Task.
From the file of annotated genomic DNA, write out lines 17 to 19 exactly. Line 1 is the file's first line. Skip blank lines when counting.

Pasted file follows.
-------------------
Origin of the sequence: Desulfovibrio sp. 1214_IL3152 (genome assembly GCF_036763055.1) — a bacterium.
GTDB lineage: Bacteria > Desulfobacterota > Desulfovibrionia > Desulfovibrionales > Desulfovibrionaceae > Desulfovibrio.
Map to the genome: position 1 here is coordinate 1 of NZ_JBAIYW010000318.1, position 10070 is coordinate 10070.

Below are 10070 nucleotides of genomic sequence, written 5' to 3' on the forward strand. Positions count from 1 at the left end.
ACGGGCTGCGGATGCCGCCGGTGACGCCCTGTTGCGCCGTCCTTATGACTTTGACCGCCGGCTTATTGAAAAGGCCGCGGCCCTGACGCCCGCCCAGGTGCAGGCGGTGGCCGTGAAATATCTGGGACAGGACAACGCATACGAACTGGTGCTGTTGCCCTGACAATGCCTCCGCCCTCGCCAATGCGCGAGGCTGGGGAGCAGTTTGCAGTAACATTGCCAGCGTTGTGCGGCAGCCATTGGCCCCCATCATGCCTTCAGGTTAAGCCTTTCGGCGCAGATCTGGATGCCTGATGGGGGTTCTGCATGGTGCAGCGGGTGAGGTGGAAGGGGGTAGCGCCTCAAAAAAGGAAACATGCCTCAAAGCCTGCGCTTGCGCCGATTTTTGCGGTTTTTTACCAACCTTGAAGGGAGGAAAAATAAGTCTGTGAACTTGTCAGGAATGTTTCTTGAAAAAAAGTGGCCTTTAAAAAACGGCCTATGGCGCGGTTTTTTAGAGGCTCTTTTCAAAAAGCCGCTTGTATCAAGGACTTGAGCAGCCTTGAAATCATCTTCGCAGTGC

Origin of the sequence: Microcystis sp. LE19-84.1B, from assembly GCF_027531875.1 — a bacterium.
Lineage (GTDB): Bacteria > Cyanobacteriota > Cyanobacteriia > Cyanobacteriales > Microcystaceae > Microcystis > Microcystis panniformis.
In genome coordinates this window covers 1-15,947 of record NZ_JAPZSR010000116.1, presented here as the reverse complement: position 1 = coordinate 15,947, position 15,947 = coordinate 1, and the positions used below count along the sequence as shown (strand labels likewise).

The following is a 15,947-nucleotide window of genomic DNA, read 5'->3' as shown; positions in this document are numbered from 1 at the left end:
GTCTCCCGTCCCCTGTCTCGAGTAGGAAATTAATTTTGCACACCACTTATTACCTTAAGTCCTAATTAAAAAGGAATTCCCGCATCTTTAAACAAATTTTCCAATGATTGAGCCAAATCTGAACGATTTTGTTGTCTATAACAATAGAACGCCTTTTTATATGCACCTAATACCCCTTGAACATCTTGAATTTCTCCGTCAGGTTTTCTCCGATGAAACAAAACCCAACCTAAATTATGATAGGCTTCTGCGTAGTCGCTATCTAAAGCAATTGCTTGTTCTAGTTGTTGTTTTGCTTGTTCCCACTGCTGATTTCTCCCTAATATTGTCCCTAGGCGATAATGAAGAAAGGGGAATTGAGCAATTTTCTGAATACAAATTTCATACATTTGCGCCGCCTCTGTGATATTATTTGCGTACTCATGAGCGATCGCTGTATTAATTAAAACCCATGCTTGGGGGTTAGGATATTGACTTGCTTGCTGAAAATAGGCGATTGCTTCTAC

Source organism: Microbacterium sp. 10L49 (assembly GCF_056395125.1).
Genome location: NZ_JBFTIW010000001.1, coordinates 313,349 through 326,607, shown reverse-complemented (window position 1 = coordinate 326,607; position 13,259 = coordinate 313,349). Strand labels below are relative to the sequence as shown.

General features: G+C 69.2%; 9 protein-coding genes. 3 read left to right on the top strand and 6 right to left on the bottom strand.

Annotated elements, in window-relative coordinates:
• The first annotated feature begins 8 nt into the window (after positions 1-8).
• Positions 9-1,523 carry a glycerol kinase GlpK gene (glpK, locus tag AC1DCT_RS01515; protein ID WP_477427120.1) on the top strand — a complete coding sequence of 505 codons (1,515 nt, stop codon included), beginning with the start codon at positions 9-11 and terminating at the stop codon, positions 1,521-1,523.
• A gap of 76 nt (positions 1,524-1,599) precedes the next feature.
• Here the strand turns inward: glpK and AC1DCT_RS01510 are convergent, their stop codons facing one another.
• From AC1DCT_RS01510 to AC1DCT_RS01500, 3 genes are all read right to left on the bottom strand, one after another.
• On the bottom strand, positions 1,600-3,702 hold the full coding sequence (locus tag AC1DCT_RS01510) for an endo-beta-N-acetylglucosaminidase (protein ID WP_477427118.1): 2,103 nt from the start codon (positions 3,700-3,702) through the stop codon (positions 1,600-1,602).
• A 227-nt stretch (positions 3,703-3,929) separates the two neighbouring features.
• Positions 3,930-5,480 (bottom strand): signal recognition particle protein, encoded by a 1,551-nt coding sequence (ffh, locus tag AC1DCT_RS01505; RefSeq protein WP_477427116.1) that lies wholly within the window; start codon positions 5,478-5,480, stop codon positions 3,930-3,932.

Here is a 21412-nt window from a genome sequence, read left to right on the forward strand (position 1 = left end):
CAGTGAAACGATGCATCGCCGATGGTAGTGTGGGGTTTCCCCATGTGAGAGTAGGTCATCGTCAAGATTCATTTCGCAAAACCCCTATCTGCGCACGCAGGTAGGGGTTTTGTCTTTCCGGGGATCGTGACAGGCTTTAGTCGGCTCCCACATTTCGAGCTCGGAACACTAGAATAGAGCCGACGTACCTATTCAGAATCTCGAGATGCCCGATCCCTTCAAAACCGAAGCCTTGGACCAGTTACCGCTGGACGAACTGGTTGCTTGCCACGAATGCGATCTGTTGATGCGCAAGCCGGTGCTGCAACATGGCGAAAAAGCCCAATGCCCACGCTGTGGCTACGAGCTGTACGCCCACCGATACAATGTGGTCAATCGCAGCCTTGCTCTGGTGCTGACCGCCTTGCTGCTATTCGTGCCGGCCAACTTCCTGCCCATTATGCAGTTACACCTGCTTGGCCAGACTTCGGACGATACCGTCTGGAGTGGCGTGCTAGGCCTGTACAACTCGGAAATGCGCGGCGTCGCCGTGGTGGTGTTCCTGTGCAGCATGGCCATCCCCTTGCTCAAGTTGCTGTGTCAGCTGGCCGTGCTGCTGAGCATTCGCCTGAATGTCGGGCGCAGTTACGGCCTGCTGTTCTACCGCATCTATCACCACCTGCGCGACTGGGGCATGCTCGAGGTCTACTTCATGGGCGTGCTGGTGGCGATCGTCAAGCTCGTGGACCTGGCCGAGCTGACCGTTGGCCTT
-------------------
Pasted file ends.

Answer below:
• A gap of 76 nt (positions 1,524-1,599) precedes the next feature.
• Here the strand turns inward: glpK and AC1DCT_RS01510 are convergent, their stop codons facing one another.
• From AC1DCT_RS01510 to AC1DCT_RS01500, 3 genes are all read right to left on the bottom strand, one after another.